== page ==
Elon Musk is right to question the legitimacy of Twitter’s user count but he is woefully late to the debate. It does not require lengthy due diligence to wonder whether bots really make up less than 5 per cent of the social media company’s 229mn daily users.
There are two reasons to query Twitter’s claim. First, the 5 per cent figure never changes. Second, it is the same figure used by Facebook.
Recurrent numbers are suspicious. Even when Twitter switched from counting monthly active users to monetisable daily active users in 2019 it maintained an estimate that less than 5 per cent of accounts were fake. No matter how many users it adds or closes, that 5 per cent figure remains the same.
Bots are software programs designed to do specific tasks. An astonishing 40 per cent of all website traffic is made up of bots, according to estimates from cyber security company Imperva. On social media, good bots might consist of breaking news alerts. Bad ones can be used to harass users, scrape personal information and spread misinformation.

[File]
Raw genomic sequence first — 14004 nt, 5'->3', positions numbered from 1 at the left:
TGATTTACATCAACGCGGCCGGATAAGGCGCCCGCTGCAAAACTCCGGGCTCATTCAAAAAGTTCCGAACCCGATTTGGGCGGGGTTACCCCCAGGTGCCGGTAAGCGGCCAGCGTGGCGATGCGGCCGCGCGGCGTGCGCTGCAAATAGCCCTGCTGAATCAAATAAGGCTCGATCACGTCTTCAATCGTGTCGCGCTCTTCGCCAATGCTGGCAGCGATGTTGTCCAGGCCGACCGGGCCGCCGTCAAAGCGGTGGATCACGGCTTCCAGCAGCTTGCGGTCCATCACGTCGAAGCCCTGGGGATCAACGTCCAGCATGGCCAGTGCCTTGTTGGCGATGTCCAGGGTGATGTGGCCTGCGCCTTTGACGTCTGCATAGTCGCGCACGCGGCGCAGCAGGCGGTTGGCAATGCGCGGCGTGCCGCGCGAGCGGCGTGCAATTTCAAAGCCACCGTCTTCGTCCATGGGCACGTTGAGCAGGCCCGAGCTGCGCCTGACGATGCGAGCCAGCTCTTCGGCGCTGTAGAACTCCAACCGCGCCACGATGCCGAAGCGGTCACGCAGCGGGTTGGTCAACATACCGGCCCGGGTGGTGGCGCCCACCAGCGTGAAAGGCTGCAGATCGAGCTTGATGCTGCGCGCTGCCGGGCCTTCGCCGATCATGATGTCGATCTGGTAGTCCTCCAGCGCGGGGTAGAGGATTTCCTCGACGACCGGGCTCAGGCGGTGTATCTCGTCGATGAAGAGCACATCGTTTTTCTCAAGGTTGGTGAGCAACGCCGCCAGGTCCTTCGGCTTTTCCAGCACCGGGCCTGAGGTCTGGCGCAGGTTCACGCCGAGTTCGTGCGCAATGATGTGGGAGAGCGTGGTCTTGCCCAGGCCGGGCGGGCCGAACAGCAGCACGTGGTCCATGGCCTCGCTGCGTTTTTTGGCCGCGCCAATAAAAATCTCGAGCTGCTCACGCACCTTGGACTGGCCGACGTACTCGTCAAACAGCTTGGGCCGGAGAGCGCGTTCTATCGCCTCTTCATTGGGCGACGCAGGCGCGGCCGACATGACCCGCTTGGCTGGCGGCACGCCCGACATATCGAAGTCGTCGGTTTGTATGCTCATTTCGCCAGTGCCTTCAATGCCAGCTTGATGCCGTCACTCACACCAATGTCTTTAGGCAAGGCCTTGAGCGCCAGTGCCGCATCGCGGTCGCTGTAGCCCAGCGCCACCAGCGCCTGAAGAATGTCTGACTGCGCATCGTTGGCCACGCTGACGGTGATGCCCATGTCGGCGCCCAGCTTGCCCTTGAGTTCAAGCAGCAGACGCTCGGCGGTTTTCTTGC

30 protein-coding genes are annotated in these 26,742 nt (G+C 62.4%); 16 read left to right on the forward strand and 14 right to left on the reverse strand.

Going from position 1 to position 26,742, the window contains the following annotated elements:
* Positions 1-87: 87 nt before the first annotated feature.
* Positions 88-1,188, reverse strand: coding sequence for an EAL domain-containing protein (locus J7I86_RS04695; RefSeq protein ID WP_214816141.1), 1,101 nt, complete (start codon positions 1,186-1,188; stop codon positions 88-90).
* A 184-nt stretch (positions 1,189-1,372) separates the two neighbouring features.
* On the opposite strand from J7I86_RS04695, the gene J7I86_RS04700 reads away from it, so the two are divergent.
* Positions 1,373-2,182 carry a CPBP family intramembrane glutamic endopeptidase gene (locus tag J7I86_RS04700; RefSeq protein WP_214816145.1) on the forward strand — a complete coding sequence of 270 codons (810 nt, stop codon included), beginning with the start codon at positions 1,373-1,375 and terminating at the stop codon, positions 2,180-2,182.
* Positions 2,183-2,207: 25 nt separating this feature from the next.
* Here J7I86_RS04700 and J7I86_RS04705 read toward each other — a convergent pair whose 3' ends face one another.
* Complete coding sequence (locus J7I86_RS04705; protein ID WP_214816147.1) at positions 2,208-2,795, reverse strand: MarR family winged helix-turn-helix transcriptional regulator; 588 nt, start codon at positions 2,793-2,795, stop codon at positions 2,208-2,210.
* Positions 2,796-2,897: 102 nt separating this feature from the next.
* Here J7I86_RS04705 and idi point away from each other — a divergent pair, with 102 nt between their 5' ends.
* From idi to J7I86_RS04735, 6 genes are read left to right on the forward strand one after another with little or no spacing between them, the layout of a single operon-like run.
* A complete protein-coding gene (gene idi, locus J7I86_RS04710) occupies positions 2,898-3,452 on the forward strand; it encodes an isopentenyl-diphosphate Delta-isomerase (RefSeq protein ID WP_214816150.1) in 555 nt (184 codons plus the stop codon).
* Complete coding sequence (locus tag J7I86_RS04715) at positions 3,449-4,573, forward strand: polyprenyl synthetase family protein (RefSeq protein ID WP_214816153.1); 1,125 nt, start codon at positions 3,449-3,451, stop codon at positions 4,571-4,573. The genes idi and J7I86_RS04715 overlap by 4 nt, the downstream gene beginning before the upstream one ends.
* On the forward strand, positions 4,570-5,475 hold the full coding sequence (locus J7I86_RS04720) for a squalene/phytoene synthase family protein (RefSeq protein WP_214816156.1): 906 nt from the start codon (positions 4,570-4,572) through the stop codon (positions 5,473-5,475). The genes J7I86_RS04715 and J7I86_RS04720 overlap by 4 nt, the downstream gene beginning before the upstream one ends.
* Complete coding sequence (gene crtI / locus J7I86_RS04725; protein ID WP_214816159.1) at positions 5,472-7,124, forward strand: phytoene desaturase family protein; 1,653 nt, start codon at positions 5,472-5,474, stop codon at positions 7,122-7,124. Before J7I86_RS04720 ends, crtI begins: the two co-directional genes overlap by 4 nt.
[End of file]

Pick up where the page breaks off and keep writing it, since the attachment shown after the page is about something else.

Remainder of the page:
A higher fake account number would hammer user growth, one of the most important metrics in social media companies. When Meta announced its first drop in daily users this year the share price fell 25 per cent.
It would also raise average revenue per user. Divide Twitter’s $1.2bn revenue in the first quarter by its 229mn mDAU figure and each user is worth $5.24. Musk has suggested that 20 per cent of Twitter users could be bots. That would make the average revenue per real user $6.56. Digital advertisers would likely push back at paying over a dollar more per account.
Musk will struggle to find a definitive bot number. Accounts mimic real user behaviour and creators cycle through IP addresses and anonymous proxy servers. He will have trouble using this issue to renegotiate his $44bn bid for Twitter too. The company has always been clear that estimates are challenging. Fake accounts are a real problem but they are not a new one.
Source: Financial Times